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Dear Wild Cooks,

As we all know “life is full of surprises”. Indeed, when I arrived at a secret foragers’ location for an evening with The Cooking Fairy and her newly-formed group of like minded foragers, I was certainly surprised by what I saw. Standing proud in the pond in front of me was the humble bulrush…

I am not speaking a load of ‘old rushing bull’ (!) – I can tell you this rush is exciting, filling and actually quite tasty!!

Steph kneels by the pond to collect some bulrush

Steph kneels by the pond to collect some bulrush

So how do you know you are ‘pulling’ a bulrush?! This is not as crazy as it sounds, infact what you are looking for is not dissimilar to a leek. The leaves are flat at the top of the stalks and then begin to bend and wrap around the stem as you go lower down.

No leeks here - these fine beauties are bulrush

No leeks here – these fine beauties are bulrush

According to my great book of knowledge, ‘The Forager Handbook’ by Miles Irving, the bulrush must not be mistaken for the ‘yellow iris’ which is poisonous. Miles says bulrush is found in large clumps in slow moving rivers or ponds (in our case it was a pond).

Bulrush is also known as ‘reedmace’, and the chocolate-brown, cigar-shaped seed heads we all see used in flower arrangements are the flower heads in their postcoital stage, so forager Irving says.

As a keen forager, I do believe that in order to learn the tricks of the trade there is nothing more useful than a good book and ‘The Forager Handbook’ is my favourite and is highly recommended. I managed to tip half a pint of wild garlic pesto over it the other day so it has its own special aroma now!

Cooked bulrush ready for dinner

Cooked bulrush ready for dinner

Back to the bulrush, please do not eat it raw (not that you’d have a strong desire to) and be careful where you ‘go pulling’! My experience of pulling bulrush is to kneel and pull the stem at the base and give it a good tug, twisting the stem at the same time.

Once out of the water disguard the outer leaves and the tops as they are woody. The stem itself should be packed with goodness and be firm but giving to the touch.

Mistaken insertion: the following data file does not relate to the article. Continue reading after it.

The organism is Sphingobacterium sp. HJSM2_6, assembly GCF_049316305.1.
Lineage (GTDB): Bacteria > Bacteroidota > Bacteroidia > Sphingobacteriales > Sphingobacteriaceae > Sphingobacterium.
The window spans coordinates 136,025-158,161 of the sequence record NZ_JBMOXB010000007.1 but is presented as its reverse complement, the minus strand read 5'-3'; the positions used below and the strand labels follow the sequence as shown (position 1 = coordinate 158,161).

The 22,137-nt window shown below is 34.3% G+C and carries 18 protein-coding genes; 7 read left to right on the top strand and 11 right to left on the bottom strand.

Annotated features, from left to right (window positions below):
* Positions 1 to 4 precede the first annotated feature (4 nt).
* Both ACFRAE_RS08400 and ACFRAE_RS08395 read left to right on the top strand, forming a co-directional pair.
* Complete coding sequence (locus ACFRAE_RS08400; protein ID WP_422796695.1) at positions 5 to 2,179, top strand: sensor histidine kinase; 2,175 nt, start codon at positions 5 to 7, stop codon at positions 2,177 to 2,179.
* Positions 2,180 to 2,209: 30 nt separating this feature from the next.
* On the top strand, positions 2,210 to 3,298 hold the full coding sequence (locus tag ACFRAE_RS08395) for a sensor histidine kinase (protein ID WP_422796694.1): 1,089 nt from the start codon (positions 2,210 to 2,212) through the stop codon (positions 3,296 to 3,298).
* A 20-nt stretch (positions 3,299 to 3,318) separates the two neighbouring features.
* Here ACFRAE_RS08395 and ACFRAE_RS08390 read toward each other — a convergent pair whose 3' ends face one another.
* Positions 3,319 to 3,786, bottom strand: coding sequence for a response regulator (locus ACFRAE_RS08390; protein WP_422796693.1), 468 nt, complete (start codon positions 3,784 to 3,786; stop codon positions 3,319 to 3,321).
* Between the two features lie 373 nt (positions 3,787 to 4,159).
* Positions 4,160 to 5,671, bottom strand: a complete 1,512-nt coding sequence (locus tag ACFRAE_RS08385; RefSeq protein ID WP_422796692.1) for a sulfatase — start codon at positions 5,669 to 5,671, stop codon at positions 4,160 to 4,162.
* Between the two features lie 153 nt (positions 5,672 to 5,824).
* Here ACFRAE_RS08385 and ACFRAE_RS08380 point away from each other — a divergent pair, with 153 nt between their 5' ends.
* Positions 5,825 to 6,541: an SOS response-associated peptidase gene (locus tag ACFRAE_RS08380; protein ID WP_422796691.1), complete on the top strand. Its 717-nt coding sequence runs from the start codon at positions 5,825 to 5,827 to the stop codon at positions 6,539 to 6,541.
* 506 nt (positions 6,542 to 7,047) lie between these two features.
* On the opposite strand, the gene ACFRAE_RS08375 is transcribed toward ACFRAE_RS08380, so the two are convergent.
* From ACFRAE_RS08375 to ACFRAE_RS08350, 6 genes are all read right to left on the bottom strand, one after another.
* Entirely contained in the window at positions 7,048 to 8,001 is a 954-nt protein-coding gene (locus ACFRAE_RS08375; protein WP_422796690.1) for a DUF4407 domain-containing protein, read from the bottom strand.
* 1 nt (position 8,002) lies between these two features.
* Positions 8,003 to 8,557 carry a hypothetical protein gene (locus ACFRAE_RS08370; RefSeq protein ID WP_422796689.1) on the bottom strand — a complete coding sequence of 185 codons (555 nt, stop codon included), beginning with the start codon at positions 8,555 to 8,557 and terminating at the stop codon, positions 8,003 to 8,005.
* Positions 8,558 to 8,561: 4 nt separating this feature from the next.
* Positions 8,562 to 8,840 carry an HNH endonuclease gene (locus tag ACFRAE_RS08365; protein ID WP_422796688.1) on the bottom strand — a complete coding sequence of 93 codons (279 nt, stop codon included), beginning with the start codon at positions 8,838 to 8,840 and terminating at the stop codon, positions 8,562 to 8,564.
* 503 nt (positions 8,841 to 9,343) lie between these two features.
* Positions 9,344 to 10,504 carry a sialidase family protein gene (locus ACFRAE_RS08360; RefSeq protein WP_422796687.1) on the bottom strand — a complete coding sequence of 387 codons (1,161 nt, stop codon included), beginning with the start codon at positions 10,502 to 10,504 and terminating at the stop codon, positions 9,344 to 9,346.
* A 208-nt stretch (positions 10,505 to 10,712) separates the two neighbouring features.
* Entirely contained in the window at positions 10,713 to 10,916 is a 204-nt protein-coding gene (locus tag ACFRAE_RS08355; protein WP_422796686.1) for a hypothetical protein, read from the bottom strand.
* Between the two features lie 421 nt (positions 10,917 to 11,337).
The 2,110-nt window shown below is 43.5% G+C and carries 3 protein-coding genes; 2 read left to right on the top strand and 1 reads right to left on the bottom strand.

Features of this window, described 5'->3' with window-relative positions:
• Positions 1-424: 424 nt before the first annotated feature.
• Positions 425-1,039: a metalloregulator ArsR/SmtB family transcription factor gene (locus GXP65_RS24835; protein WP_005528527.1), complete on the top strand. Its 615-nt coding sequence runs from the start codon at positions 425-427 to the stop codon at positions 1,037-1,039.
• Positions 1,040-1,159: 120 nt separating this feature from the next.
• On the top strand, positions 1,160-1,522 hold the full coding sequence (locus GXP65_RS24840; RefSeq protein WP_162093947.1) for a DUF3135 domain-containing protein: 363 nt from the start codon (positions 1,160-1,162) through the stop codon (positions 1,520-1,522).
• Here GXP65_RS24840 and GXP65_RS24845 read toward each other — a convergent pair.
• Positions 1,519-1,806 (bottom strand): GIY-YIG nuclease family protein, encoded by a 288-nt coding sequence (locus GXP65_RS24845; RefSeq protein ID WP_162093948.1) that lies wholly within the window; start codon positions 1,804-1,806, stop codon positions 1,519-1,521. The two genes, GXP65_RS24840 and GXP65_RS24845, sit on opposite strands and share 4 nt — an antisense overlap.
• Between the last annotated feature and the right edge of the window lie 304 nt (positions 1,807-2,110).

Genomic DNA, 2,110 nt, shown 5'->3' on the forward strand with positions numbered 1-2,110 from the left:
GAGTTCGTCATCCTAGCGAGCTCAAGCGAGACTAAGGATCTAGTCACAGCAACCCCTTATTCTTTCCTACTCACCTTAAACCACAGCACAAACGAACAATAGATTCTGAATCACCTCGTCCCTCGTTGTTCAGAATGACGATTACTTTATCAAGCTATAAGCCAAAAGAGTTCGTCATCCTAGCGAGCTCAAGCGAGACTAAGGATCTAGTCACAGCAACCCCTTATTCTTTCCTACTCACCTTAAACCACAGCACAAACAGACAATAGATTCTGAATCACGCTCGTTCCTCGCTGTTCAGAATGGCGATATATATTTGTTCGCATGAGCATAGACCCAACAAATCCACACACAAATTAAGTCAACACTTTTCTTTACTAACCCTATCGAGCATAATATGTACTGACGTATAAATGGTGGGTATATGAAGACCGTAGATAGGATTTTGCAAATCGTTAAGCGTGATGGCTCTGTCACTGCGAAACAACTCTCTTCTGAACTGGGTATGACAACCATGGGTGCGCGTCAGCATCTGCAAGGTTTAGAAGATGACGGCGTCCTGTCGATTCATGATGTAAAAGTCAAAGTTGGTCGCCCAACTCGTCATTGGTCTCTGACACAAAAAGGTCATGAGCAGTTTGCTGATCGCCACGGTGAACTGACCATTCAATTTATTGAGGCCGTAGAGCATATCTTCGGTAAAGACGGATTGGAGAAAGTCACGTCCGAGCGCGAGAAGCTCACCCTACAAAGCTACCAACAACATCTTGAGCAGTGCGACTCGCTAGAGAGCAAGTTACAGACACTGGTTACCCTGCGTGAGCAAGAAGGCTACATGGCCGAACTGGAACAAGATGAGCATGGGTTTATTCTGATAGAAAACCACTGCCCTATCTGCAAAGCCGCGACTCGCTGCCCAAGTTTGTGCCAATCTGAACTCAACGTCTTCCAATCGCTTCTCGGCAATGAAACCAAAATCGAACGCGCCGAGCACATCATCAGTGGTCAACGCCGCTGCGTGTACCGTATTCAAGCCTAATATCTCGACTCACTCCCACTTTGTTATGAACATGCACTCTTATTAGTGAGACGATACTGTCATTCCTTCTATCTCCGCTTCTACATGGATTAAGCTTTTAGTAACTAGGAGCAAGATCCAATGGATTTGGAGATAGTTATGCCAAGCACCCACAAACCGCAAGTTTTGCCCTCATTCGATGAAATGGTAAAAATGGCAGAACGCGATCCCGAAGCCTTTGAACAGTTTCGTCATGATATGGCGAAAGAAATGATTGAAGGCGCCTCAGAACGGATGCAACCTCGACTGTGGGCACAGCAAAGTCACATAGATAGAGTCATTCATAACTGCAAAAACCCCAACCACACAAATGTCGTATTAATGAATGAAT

You also have to be careful when foraging in or near ponds, not only because you can fall in but farmers will often use pesticides on nearby crops which may also filter into the water. 

Once you have sourced your bulrush, read my instructions on how best to prepare them.

“How to prepare bulrush”

Rushing off…!

Steph x

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With less than a week to go Wild Cooks, here’s a few last minute great ideas for your foraging friends!


1.
Lunch for two at Clocktower Restaurant, Rudding Park. Why not buy one of their vouchers or gift experiences, and then head off around the grounds at Rudding Park and spot some of my foraged food.

Festive lunches from £19.50 per person.


2.
Take a trip to Taste the Wild and learn how to forage for yourself with the amazing Chris Bax and his lovely wife Rose. Head off with a group into the Yorkshire woods and find amazing foraged food, then enjoy sampling all your hard work!

Taste the Wild Course Schedule.

1 day foraging course for only £60 (including lunch).


3.
“Forager”- the book by author and foraging guru Miles Irving.

On sale now at Amazon for just £16.95.

 

4. A Wooden Trug. A great starter piece of kit for a forager!

Pick one up at “The Gardening Website” for just £8.95 including postage and packing. You must be quick though in order to get your delivery in time for Christmas!


5.
Your own desk top smoker! Ideal for smoking fish , game, duck, etc.

Available now on Amazon for just £63.00. This includes the smoker, lid, tray and recipe book.

Happy shopping Wild Cooks and a very Merry Christmas!

Steph x

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